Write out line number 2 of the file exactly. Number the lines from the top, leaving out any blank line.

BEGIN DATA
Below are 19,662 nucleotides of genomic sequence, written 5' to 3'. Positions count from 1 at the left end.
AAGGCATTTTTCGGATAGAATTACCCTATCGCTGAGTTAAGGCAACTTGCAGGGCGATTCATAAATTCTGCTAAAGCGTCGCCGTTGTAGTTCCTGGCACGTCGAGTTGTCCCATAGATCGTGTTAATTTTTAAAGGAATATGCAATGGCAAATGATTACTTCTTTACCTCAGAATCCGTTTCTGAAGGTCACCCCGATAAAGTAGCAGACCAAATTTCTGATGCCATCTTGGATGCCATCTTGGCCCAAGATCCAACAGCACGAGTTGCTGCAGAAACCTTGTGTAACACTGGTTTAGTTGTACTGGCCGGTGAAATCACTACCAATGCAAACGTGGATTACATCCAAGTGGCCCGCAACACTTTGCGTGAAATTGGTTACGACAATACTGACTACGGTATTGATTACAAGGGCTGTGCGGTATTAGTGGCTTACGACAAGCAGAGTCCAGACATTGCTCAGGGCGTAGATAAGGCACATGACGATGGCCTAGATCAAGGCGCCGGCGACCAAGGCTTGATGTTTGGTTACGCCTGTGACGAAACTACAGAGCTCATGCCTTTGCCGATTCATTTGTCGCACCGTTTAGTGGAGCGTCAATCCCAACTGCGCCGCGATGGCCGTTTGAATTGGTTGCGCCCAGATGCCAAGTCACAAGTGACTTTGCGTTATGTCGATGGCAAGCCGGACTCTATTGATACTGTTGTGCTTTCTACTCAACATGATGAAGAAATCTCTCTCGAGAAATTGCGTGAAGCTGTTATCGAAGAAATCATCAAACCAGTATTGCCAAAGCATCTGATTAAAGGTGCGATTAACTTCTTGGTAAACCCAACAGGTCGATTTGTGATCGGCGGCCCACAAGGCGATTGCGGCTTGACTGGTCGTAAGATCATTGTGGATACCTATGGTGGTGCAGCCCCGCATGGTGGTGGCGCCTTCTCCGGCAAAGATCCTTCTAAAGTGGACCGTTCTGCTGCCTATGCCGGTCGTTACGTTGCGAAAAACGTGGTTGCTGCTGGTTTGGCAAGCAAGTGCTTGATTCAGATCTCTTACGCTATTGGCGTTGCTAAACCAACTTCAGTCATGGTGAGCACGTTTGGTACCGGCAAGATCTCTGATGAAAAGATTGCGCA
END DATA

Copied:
AAGGCATTTTTCGGATAGAATTACCCTATCGCTGAGTTAAGGCAACTTGCAGGGCGATTCATAAATTCTGCTAAAGCGTCGCCGTTGTAGTTCCTGGCACGTCGAGTTGTCCCATAGATCGTGTTAATTTTTAAAGGAATATGCAATGGCAAATGATTACTTCTTTACCTCAGAATCCGTTTCTGAAGGTCACCCCGATAAAGTAGCAGACCAAATTTCTGATGCCATCTTGGATGCCATCTTGGCCCAAGATCCAACAGCACGAGTTGCTGCAGAAACCTTGTGTAACACTGGTTTAGTTGTACTGGCCGGTGAAATCACTACCAATGCAAACGTGGATTACATCCAAGTGGCCCGCAACACTTTGCGTGAAATTGGTTACGACAATACTGACTACGGTATTGATTACAAGGGCTGTGCGGTATTAGTGGCTTACGACAAGCAGAGTCCAGACATTGCTCAGGGCGTAGATAAGGCACATGACGATGGCCTAGATCAAGGCGCCGGCGACCAAGGCTTGATGTTTGGTTACGCCTGTGACGAAACTACAGAGCTCATGCCTTTGCCGATTCATTTGTCGCACCGTTTAGTGGAGCGTCAATCCCAACTGCGCCGCGATGGCCGTTTGAATTGGTTGCGCCCAGATGCCAAGTCACAAGTGACTTTGCGTTATGTCGATGGCAAGCCGGACTCTATTGATACTGTTGTGCTTTCTACTCAACATGATGAAGAAATCTCTCTCGAGAAATTGCGTGAAGCTGTTATCGAAGAAATCATCAAACCAGTATTGCCAAAGCATCTGATTAAAGGTGCGATTAACTTCTTGGTAAACCCAACAGGTCGATTTGTGATCGGCGGCCCACAAGGCGATTGCGGCTTGACTGGTCGTAAGATCATTGTGGATACCTATGGTGGTGCAGCCCCGCATGGTGGTGGCGCCTTCTCCGGCAAAGATCCTTCTAAAGTGGACCGTTCTGCTGCCTATGCCGGTCGTTACGTTGCGAAAAACGTGGTTGCTGCTGGTTTGGCAAGCAAGTGCTTGATTCAGATCTCTTACGCTATTGGCGTTGCTAAACCAACTTCAGTCATGGTGAGCACGTTTGGTACCGGCAAGATCTCTGATGAAAAGATTGCGCA